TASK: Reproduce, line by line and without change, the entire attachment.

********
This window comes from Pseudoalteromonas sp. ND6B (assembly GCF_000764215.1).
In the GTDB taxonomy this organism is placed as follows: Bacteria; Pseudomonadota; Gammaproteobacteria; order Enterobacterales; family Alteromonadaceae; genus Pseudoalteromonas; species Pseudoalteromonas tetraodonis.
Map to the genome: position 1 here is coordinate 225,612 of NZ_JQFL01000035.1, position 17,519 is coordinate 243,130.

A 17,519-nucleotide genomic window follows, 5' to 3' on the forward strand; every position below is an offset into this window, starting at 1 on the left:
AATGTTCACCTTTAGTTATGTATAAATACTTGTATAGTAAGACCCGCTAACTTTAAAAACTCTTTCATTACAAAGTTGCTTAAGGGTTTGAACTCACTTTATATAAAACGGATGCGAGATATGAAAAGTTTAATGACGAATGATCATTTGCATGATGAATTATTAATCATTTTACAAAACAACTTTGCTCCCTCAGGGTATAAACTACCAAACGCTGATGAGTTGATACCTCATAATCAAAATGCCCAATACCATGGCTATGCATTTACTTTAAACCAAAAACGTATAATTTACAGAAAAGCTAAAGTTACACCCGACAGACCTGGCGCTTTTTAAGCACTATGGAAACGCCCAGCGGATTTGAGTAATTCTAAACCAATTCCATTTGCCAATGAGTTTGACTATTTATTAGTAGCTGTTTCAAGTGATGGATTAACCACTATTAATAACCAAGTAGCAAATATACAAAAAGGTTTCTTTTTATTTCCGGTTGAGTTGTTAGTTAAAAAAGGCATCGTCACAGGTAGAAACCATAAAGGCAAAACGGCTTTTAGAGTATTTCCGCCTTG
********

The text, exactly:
This window comes from Pseudoalteromonas sp. ND6B (assembly GCF_000764215.1).
In the GTDB taxonomy this organism is placed as follows: Bacteria; Pseudomonadota; Gammaproteobacteria; order Enterobacterales; family Alteromonadaceae; genus Pseudoalteromonas; species Pseudoalteromonas tetraodonis.
Map to the genome: position 1 here is coordinate 225,612 of NZ_JQFL01000035.1, position 17,519 is coordinate 243,130.

A 17,519-nucleotide genomic window follows, 5' to 3' on the forward strand; every position below is an offset into this window, starting at 1 on the left:
AATGTTCACCTTTAGTTATGTATAAATACTTGTATAGTAAGACCCGCTAACTTTAAAAACTCTTTCATTACAAAGTTGCTTAAGGGTTTGAACTCACTTTATATAAAACGGATGCGAGATATGAAAAGTTTAATGACGAATGATCATTTGCATGATGAATTATTAATCATTTTACAAAACAACTTTGCTCCCTCAGGGTATAAACTACCAAACGCTGATGAGTTGATACCTCATAATCAAAATGCCCAATACCATGGCTATGCATTTACTTTAAACCAAAAACGTATAATTTACAGAAAAGCTAAAGTTACACCCGACAGACCTGGCGCTTTTTAAGCACTATGGAAACGCCCAGCGGATTTGAGTAATTCTAAACCAATTCCATTTGCCAATGAGTTTGACTATTTATTAGTAGCTGTTTCAAGTGATGGATTAACCACTATTAATAACCAAGTAGCAAATATACAAAAAGGTTTCTTTTTATTTCCGGTTGAGTTGTTAGTTAAAAAAGGCATCGTCACAGGTAGAAACCATAAAGGCAAAACGGCTTTTAGAGTATTTCCGCCTTG